SEC Halts Climate Rule After Republican Attorneys General File Challenge

The Securities and Exchange Commission (SEC) halted its implementation of a climate rule that requires some companies to disclose greenhouse gas emissions.

According to a summary of the rule, businesses are to report “climate-related risks.”

Registrants were to “provide certain climate-related information in their registration statements and annual reports. The final rules will require information about a registrant’s climate-related risks that have materially impacted, or are reasonably likely to have a material impact on, its business strategy, results of operations, or financial condition. In addition, under the final rules, certain disclosures related to severe weather events and other natural conditions will be required in a registrant’s audited financial statements.”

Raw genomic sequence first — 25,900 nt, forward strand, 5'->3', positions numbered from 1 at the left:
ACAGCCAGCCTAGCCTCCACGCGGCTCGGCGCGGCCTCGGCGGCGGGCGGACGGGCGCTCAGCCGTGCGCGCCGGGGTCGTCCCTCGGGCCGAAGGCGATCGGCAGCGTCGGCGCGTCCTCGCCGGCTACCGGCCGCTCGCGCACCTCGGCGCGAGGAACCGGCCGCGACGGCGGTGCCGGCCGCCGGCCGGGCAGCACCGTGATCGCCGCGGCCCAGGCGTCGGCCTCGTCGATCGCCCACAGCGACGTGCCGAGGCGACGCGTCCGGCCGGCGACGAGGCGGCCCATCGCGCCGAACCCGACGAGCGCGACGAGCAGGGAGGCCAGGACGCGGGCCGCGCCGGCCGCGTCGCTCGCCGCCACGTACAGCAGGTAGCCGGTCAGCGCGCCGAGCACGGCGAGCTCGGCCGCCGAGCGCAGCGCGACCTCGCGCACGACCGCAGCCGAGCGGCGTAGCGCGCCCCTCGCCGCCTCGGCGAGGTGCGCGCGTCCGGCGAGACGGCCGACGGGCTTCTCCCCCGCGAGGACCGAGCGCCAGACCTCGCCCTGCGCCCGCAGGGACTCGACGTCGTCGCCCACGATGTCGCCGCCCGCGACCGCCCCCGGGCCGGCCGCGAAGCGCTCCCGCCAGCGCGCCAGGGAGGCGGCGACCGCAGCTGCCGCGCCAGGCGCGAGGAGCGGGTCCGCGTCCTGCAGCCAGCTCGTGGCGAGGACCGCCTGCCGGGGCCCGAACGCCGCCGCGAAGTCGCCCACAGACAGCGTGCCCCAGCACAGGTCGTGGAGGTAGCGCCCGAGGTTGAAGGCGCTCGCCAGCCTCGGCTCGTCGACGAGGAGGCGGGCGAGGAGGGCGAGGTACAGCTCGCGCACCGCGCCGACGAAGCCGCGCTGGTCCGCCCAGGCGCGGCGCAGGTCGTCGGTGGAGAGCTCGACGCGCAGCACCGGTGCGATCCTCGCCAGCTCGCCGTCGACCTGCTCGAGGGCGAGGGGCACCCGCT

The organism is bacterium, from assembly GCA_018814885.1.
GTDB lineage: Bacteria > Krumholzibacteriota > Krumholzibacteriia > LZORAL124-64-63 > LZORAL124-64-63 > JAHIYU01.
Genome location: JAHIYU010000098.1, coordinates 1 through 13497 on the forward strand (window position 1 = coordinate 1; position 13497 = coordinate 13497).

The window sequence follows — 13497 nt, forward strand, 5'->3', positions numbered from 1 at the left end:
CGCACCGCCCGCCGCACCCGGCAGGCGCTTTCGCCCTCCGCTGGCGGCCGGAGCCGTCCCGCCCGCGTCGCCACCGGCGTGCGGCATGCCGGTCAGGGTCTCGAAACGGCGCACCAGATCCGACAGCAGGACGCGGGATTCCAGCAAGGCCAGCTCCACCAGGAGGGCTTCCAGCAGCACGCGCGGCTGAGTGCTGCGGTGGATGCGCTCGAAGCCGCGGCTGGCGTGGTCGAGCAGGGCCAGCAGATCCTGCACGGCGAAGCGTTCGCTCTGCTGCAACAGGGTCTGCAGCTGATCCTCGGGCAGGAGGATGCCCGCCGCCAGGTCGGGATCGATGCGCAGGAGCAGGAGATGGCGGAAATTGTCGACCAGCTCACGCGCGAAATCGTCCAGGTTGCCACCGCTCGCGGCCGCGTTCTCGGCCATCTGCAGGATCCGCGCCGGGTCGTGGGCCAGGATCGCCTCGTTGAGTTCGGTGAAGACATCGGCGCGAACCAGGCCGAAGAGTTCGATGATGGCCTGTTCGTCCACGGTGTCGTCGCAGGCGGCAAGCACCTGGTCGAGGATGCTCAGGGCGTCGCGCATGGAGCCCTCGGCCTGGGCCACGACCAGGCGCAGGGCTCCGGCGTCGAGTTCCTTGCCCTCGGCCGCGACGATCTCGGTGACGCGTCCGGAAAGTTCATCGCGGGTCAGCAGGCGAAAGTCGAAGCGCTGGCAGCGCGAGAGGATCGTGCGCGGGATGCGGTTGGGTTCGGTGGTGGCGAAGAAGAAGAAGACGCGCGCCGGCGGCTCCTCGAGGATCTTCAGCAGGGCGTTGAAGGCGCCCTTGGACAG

The move follows 25 Republican attorneys generals filing a lawsuit against the rule. The states argued that the SEC attempted to implement the rule without congressional approval.

Iowa Attorney General Brenna Bird, who led the lawsuit, said in a statement, “Today’s victory shuts down the most outrageous climate mandate for businesses since Biden took office. The SEC’s job is to protect people from fraud. It has no business slapping companies with extremist climate mandates. We are making it clear that Biden has to follow the law like everyone else.”

“By halting this mandate, we are protecting business from costly red tape, securing our supply chain, and defending family farms. Next, we are going to make this win permanent!”

The lawsuit involved Iowa, Alabama, Alaska, Arkansas, Georgia, Idaho, Indiana, Kentucky, Louisiana, Mississippi, Missouri, Montana, Nebraska, New Hampshire, North Dakota, Ohio, Oklahoma, South Carolina, South Dakota, Tennessee, Texas, Utah, Virginia, West Virginia, and Wyoming.

“The Commission ordered ‘that the Final Rules are stayed pending completion of judicial review of the consolidated Eighth Circuit petitions,'” the SEC wrote to the Eighth Circuit.